The size of Egypt's external debt is approximately 165 billion US dollars (Al Jazeera)

On Thursday, Moody's credit ratings agency changed its outlook on Egypt from "stable" to "negative."

The agency pointed to the increasing risks represented by the continued weakness of the country's credit position amid the difficulty of rebalancing the macroeconomy and the exchange rate.

Moody's affirmed Egypt's credit rating at "Caa1".

Egypt already suffers from high levels of foreign debt, and has been severely affected by the war in the Gaza Strip that threatens to disrupt tourism bookings and natural gas imports, as well as recent attacks on ships in the Red Sea.

The size of the country's external debt has increased and has reached approximately $165 billion, of which about $29 billion is due in 2024.

The Egyptian loan program from the International Monetary Fund faltered in December 2022 after Cairo refrained from freely floating its currency or making progress in selling state assets.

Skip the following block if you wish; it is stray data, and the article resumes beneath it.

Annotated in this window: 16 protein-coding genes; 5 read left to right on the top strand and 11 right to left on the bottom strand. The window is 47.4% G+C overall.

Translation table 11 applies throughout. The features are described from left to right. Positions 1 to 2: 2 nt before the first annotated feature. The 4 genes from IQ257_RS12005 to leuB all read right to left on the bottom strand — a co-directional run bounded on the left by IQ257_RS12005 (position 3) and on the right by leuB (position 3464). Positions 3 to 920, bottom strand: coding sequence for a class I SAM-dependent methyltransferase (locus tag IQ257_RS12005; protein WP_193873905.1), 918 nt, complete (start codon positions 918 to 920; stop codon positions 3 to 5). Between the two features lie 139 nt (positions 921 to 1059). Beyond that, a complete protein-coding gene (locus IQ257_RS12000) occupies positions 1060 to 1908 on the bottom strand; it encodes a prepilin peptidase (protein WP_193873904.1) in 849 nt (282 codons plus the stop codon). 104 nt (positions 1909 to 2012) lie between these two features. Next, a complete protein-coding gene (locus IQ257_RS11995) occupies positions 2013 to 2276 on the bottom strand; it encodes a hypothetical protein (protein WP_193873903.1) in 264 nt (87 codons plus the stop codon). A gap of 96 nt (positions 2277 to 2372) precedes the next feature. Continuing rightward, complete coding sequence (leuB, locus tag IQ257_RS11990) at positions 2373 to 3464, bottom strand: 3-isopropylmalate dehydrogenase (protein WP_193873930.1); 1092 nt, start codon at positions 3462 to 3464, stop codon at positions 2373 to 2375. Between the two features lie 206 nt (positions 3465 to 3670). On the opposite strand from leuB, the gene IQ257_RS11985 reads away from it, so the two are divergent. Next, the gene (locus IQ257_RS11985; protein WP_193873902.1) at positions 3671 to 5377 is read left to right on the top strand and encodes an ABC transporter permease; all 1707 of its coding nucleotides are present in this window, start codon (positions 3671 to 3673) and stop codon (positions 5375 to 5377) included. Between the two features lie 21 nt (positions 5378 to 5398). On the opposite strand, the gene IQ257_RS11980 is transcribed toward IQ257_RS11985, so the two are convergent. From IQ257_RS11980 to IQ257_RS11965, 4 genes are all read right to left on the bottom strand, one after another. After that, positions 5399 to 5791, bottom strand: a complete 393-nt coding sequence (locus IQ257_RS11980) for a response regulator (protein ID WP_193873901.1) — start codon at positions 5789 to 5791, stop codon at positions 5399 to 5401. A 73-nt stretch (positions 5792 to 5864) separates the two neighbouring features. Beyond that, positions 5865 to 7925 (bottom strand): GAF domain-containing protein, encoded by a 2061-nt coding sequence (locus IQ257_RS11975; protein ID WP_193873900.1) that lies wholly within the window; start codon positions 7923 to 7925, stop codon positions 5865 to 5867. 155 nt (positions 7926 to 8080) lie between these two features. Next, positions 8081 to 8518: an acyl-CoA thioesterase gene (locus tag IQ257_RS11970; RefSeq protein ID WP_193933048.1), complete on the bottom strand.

The Fund postponed the disbursement of about $700 million that was expected in 2023, but it said last December that it was in talks to expand the $3 billion program given the economic risks resulting from Israel’s war on Gaza.


Moody's is one of the most important credit rating agencies in the world in terms of its sales and market share, and it is also the oldest institution that has worked in this field.

Moody's has representative offices in 36 countries spread throughout the world.

Moody's business is to evaluate the "creditworthiness" of parties (governments, companies, etc.) seeking financing in the stock markets by issuing bonds.

Moody's expresses this evaluation in a periodic rating that it publishes to guide investors and guide their decisions regarding whether or not to invest in a bond.

This rating indicates the quality of the bond and the degree of credit risk associated with it.

Source: Al Jazeera + agencies